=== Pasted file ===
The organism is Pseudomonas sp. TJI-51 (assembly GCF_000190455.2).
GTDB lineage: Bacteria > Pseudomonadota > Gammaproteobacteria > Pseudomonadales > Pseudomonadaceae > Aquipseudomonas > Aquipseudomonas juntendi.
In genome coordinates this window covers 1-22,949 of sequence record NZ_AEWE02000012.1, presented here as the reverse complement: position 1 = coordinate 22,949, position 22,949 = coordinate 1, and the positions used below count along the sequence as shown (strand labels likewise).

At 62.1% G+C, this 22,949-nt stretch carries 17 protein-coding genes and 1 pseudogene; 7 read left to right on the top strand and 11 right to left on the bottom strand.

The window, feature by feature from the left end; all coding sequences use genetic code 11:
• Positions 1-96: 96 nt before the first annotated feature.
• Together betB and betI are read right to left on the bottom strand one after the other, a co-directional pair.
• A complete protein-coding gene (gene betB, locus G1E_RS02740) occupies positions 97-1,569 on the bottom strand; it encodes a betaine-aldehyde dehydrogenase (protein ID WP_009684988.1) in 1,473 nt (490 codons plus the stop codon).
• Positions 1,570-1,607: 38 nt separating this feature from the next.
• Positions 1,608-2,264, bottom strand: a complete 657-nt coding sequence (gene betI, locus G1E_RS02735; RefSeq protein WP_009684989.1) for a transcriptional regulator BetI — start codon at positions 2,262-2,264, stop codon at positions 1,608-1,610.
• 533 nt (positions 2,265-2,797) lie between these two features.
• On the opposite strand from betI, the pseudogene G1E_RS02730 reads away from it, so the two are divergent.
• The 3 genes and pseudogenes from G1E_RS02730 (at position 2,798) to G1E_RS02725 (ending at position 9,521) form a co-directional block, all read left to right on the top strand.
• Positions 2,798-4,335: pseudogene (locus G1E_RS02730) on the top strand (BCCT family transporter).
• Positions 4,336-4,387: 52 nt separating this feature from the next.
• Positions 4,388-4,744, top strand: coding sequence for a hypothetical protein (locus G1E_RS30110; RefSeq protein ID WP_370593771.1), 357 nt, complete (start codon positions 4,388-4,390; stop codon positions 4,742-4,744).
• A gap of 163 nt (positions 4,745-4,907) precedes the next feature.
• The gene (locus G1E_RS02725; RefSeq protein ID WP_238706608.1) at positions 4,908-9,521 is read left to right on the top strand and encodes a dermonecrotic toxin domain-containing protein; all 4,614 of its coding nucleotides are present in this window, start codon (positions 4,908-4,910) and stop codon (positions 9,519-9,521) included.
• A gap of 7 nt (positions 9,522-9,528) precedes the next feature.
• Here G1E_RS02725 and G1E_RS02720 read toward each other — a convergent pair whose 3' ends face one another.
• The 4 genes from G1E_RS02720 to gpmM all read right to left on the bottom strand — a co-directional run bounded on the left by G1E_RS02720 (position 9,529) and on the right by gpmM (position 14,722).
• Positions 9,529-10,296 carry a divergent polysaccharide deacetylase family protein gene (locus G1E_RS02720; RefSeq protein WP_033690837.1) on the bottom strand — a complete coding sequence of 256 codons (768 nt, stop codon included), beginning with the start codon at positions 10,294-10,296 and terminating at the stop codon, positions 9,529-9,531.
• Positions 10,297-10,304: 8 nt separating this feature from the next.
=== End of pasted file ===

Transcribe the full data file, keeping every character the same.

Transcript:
The organism is Pseudomonas sp. TJI-51 (assembly GCF_000190455.2).
GTDB lineage: Bacteria > Pseudomonadota > Gammaproteobacteria > Pseudomonadales > Pseudomonadaceae > Aquipseudomonas > Aquipseudomonas juntendi.
In genome coordinates this window covers 1-22,949 of sequence record NZ_AEWE02000012.1, presented here as the reverse complement: position 1 = coordinate 22,949, position 22,949 = coordinate 1, and the positions used below count along the sequence as shown (strand labels likewise).

At 62.1% G+C, this 22,949-nt stretch carries 17 protein-coding genes and 1 pseudogene; 7 read left to right on the top strand and 11 right to left on the bottom strand.

The window, feature by feature from the left end; all coding sequences use genetic code 11:
• Positions 1-96: 96 nt before the first annotated feature.
• Together betB and betI are read right to left on the bottom strand one after the other, a co-directional pair.
• A complete protein-coding gene (gene betB, locus G1E_RS02740) occupies positions 97-1,569 on the bottom strand; it encodes a betaine-aldehyde dehydrogenase (protein ID WP_009684988.1) in 1,473 nt (490 codons plus the stop codon).
• Positions 1,570-1,607: 38 nt separating this feature from the next.
• Positions 1,608-2,264, bottom strand: a complete 657-nt coding sequence (gene betI, locus G1E_RS02735; RefSeq protein WP_009684989.1) for a transcriptional regulator BetI — start codon at positions 2,262-2,264, stop codon at positions 1,608-1,610.
• 533 nt (positions 2,265-2,797) lie between these two features.
• On the opposite strand from betI, the pseudogene G1E_RS02730 reads away from it, so the two are divergent.
• The 3 genes and pseudogenes from G1E_RS02730 (at position 2,798) to G1E_RS02725 (ending at position 9,521) form a co-directional block, all read left to right on the top strand.
• Positions 2,798-4,335: pseudogene (locus G1E_RS02730) on the top strand (BCCT family transporter).
• Positions 4,336-4,387: 52 nt separating this feature from the next.
• Positions 4,388-4,744, top strand: coding sequence for a hypothetical protein (locus G1E_RS30110; RefSeq protein ID WP_370593771.1), 357 nt, complete (start codon positions 4,388-4,390; stop codon positions 4,742-4,744).
• A gap of 163 nt (positions 4,745-4,907) precedes the next feature.
• The gene (locus G1E_RS02725; RefSeq protein ID WP_238706608.1) at positions 4,908-9,521 is read left to right on the top strand and encodes a dermonecrotic toxin domain-containing protein; all 4,614 of its coding nucleotides are present in this window, start codon (positions 4,908-4,910) and stop codon (positions 9,519-9,521) included.
• A gap of 7 nt (positions 9,522-9,528) precedes the next feature.
• Here G1E_RS02725 and G1E_RS02720 read toward each other — a convergent pair whose 3' ends face one another.
• The 4 genes from G1E_RS02720 to gpmM all read right to left on the bottom strand — a co-directional run bounded on the left by G1E_RS02720 (position 9,529) and on the right by gpmM (position 14,722).
• Positions 9,529-10,296 carry a divergent polysaccharide deacetylase family protein gene (locus G1E_RS02720; RefSeq protein WP_033690837.1) on the bottom strand — a complete coding sequence of 256 codons (768 nt, stop codon included), beginning with the start codon at positions 10,294-10,296 and terminating at the stop codon, positions 9,529-9,531.
• Positions 10,297-10,304: 8 nt separating this feature from the next.